Listeners to the 6e On Friday 9 and Saturday 10 October, participants in the national "Maritime Challenges and Strategies" (MSS) session headed for the Pays-de-la-Loire region for a two-day seminar in Nantes and Saint-Nazaire. This region is a model of dynamism in the maritime sector, with nuggets in shipbuilding, marine renewable energies and innovative marine technologies.
Early on Friday morning, the session docked at Chantiers de l'Atlantique in Saint-Nazaire, the world leader in cruise ship construction. The visit gave the audience a chance to discover this emblematic shipyard, where the aircraft carriers Foch and Clémenceau were built, and from where the battleship Jean-Bart set sail in 1940 under incredible conditions. They were welcomed by Philippe KASSE, the Group's Director of Communications and Public Relations, and Mickaël Le Gal, Head of Naval Ships, and a member of the 3e ESM. Over and above the impressive infrastructure - the largest in Europe, including the gigantic 900-metre-long assembly mould and the 1,400-tonne capacity lifting bridge - it is the excellence of the engineering and construction processes that, through their mastery of complexity and technology, give the group its exceptional productivity. The world's largest ocean liners are built in less than three years. After fascinating discussions with Philippe KASSE on all the major challenges facing the civil shipbuilding industry, the audience was able to see how the MSC VIRTUOSA in its final phase of construction came to fruition.
More unexpected was the sight of an enormous platform for connecting a field of offshore wind turbines to the onshore electricity grid. Chantiers de l'Atlantique has diversified its business into marine renewable energy (MRE). This provided an ideal setting for a round-table discussion on the subject, which brought together Frédéric GRIZAUD, its Marine Energies Business Unit Director, Stevens CURET, Chairman of GE Offshore France and GE Wind France SAS, and Vincent Bales, Managing Director of WPD Offshores and 3rd ESM auditor. They were able to explore the political, economic, technical and administrative aspects of this sector, which is now booming after a difficult start in France. The lively and fascinating debates enabled the audience to discover the extraordinary dynamism of this young sector, whose impressive prospects were undreamt of just a few years ago. Contrary to popular belief, MRE is now capable of producing electricity at a very competitive price. They represent a major challenge and, without doubt, part of the solution to the current climate challenge.
In the afternoon, the listeners set sail for the neighbouring General Electric (GE) factory where they met up with Stevens CURET, who was able to give them a hands-on demonstration of the construction of the wind turbines he had told them about at the morning round table. The assembly line for floating offshore wind turbine rotors - blocks weighing over 400 tonnes, assembled to the nearest millimetre - particularly impressed the audience, not only because of the size of the objects handled, but also because of the technological performance and mastery of a process that enables a rotor to be produced every three days. They were able to appreciate the sheer size of these gigantic wind turbines, which can be as tall as the Eiffel Tower.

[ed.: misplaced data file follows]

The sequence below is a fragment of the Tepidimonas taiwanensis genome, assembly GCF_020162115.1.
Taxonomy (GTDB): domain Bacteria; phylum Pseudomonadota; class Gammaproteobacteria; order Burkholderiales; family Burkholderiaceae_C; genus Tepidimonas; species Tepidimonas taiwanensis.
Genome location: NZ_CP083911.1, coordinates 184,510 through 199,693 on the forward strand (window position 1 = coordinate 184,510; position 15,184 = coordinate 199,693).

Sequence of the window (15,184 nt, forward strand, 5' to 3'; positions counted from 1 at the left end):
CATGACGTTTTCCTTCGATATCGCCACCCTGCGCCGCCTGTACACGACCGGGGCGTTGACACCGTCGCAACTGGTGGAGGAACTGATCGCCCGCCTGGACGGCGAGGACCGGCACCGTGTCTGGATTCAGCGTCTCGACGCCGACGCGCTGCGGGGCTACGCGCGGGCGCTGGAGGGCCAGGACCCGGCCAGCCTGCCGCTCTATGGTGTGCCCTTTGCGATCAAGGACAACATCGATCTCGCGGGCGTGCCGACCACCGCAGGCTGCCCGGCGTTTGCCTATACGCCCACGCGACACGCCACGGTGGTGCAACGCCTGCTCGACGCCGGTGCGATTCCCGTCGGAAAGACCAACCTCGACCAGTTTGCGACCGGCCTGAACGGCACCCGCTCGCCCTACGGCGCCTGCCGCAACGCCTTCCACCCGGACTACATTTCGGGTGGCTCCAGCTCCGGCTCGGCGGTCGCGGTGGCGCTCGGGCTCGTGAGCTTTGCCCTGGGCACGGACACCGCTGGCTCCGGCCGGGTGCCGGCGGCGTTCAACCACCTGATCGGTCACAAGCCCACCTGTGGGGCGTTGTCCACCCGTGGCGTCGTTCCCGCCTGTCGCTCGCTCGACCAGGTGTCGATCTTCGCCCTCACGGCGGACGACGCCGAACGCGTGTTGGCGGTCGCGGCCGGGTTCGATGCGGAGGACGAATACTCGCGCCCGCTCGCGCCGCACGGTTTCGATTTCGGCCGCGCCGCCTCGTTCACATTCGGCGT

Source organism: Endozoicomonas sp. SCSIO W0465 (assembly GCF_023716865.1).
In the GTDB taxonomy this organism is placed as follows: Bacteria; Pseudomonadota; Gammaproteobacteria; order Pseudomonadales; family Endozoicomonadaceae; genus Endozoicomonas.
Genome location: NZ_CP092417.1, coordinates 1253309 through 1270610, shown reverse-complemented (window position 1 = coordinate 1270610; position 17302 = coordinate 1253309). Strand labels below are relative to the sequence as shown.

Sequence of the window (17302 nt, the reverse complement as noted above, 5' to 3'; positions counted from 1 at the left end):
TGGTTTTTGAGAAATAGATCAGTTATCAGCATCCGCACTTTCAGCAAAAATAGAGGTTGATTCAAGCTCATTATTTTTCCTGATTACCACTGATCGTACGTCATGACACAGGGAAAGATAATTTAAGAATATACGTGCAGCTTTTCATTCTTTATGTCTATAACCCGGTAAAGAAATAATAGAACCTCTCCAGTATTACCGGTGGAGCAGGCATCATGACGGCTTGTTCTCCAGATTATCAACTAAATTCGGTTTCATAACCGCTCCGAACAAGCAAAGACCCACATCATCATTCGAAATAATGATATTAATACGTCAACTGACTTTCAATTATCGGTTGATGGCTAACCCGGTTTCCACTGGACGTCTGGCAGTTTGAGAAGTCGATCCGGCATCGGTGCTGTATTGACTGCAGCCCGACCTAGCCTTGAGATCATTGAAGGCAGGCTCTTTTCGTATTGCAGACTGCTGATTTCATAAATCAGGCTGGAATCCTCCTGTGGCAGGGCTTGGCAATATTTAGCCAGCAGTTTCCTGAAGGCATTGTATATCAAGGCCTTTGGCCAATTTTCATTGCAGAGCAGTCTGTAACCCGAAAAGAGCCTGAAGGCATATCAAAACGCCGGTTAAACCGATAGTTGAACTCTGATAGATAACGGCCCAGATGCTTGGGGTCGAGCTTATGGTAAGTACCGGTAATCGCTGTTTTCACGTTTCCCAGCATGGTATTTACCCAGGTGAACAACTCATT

The final highlight of the day was a welcome to the national training centre of the French National Sea Rescue Society (SNSM), which saves around 8,000 people a year, both on beaches and in the open sea, promoting the solidarity of all seafarers. After a debate lasting over an hour on the challenges of this major national cause, Didier Moreau, SNSM Training Director, launched the audience at the helm of the lifeboats in the training centre's navigation simulators. Although departure in fine weather went relatively well, the listeners soon found themselves in over their heads with the arrival of thunderstorms and nightfall, giving them a first-hand experience of the particularly difficult conditions encountered by SNSM volunteers during shipwreck rescue operations.
From the early hours of Saturday morning, the audience travelled to Technocampus Océan in Nantes, where they were met by Hubert Lécuyer, co-director of the site, and Didier Besnard, deputy director of CEA Tech. The morning was devoted to the major challenges of technological research and innovation in the naval sector. Philippe Baclet, Director of WeAMEC, and Pierre Serre-Combe, Director of the CEA's Laboratory for Innovation in New Energy Technologies and Nanomaterials, joined Didier Besnard to lead a morning of particularly rich debate, under the intense fire of questions from the audience. They were able to discover the extraordinary dynamism of research in the maritime sector, as well as the particularly virtuous ecosystem put in place by the Pays de Loire region. CEA Tech plays a little-known leading role in supporting businesses in the region, at the heart of a decompartmentalised organisation that creates an exceptional synergy between the State, the academic world and businesses.
On Saturday afternoon, the auditors devoted half a day to their committee work, the initial ideas for which will be presented to the IHEDN management at their next seminar on 20 and 21 November in Toulon.